Definition for consuming (2 of 2)
verb (used with object), con·sumed, con·sum·ing.
verb (used without object), con·sumed, con·sum·ing.
Origin of consume
Examples from the Web for consuming
Maybe the key, as with so many other foods, lies in consuming artificially sweetened goods in moderation.
What I mean to say is that the calories he is consuming match the calories expended—at 200 pounds, or 300 pounds, or 400 pounds.‘The Biggest Loser’ Could Be TV’s Most Important Show Ever|Daniela Drake|September 26, 2014|DAILY BEAST
Consuming yagé is believed to be a general cure-all for almost anything: cancer, depression, alcoholism, etc.
Whether Manwaring planned on consuming the drugs or simply had them in hopes of getting laid will be determined in court.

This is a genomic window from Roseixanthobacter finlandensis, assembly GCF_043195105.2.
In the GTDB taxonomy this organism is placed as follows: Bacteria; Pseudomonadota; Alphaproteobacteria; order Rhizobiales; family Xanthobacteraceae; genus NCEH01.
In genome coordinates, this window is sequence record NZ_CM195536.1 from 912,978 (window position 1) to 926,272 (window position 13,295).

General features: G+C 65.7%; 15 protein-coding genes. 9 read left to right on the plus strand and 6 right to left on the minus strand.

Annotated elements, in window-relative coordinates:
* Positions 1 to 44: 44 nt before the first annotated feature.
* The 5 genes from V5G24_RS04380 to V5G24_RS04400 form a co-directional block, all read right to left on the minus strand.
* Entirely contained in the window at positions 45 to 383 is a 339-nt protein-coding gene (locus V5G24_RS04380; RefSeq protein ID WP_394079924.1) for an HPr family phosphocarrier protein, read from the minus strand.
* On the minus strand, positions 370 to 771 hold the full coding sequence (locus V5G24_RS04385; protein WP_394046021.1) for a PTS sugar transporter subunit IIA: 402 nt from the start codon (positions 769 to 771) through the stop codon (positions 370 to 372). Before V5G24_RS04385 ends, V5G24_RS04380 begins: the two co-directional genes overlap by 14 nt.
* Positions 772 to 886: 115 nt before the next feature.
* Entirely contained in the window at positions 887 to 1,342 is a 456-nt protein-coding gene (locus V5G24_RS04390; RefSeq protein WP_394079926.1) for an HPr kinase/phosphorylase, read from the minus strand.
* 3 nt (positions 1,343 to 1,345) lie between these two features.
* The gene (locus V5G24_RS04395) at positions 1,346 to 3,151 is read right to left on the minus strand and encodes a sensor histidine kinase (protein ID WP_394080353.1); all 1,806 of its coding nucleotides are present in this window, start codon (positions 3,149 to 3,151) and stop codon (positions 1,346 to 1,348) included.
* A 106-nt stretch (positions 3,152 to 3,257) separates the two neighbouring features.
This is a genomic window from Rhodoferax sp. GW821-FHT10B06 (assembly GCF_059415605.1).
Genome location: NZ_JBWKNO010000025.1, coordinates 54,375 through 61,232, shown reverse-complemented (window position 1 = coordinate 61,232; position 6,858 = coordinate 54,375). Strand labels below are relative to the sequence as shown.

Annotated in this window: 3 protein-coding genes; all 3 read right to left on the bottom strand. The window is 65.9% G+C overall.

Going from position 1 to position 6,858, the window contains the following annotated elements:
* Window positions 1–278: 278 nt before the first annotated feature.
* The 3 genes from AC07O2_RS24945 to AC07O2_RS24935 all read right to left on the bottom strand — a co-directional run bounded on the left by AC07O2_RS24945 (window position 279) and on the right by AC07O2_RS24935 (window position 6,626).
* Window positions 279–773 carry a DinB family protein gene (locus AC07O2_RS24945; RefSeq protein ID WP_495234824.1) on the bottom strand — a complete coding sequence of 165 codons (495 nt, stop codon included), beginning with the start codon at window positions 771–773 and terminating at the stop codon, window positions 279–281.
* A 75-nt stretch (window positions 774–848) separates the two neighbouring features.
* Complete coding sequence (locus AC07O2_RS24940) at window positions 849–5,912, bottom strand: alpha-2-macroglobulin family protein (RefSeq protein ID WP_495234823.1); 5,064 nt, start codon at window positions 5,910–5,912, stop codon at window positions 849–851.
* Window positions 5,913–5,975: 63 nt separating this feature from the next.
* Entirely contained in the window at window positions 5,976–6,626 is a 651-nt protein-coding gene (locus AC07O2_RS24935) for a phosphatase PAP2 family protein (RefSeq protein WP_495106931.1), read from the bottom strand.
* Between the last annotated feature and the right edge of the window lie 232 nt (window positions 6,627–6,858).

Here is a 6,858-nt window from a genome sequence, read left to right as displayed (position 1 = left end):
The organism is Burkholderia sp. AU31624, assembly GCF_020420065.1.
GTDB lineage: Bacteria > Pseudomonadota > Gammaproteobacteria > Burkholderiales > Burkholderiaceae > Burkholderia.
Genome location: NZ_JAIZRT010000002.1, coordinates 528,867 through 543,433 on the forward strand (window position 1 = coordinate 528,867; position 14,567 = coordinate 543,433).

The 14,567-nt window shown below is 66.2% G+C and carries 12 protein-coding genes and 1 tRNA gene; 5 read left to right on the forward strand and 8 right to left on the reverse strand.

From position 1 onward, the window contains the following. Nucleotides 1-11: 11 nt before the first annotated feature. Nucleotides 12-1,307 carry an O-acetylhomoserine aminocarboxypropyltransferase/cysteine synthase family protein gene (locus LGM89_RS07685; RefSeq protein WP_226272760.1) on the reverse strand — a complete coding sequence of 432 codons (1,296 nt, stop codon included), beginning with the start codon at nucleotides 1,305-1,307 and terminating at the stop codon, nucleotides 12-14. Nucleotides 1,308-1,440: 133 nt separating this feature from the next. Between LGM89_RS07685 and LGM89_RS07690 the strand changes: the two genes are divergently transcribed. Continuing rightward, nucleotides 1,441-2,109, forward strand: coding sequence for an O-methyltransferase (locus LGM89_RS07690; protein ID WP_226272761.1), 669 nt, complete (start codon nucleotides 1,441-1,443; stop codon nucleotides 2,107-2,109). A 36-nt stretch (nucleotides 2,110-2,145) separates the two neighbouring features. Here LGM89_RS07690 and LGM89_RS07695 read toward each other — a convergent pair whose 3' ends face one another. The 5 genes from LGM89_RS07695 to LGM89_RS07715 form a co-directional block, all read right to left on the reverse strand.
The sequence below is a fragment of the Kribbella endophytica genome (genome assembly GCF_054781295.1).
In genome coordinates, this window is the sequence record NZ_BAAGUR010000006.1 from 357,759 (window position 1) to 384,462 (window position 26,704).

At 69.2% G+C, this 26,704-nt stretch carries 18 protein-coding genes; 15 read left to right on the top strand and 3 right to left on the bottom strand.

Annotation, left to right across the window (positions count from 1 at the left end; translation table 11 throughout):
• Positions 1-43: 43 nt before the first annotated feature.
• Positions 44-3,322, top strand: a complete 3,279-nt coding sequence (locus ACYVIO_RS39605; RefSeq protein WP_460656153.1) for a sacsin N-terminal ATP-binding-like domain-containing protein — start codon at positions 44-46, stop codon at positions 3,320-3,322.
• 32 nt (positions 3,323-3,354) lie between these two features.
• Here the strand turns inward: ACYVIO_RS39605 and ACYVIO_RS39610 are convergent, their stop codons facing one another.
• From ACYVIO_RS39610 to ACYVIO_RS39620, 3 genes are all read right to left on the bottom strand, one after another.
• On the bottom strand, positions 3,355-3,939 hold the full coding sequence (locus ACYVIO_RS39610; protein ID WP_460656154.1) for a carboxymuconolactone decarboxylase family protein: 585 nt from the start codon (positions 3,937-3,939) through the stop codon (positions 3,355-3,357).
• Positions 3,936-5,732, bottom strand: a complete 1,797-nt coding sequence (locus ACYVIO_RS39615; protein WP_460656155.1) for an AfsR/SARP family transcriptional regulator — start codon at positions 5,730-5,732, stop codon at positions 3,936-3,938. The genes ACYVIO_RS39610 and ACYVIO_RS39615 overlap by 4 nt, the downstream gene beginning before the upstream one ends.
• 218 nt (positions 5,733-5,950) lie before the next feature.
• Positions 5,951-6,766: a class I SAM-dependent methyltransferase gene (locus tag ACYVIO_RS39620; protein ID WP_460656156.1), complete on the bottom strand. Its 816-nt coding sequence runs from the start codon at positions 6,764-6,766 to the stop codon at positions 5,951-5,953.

He believes that consuming the spirit on a regular basis gives him the strength of a tiger and the senses of a predator.
Were this one wasted shred of womanhood to disappear, I should have nothing in me but a consuming hunger after life!Lilith|George MacDonald
No people can possibly have a great future in whose life these iniquities burn like a consuming fire.
This may be a silent passion, repressed by pride but consuming the mind inwardly.The Expositor's Bible: The Epistle to the Galatians|G. G. Findlay
These sell to wholesalers at the consuming end, who may sell to jobbers, who sell to retailers.Apple Growing|M. C. Burritt
As it came to me—hills, fields, woods—the fever which had been consuming me died down.Adventures In Contentment|David Grayson
British Dictionary definitions for consuming
Word Origin for consume
Word Origin and History for consuming
late 14c., from Old French consumer "to consume" (12c.) and directly from Latin consumere "to use up, eat, waste," from com-, intensive prefix (see com-), + sumere "to take," from sub- "under" + emere "to buy, take" (see exempt (adj.)).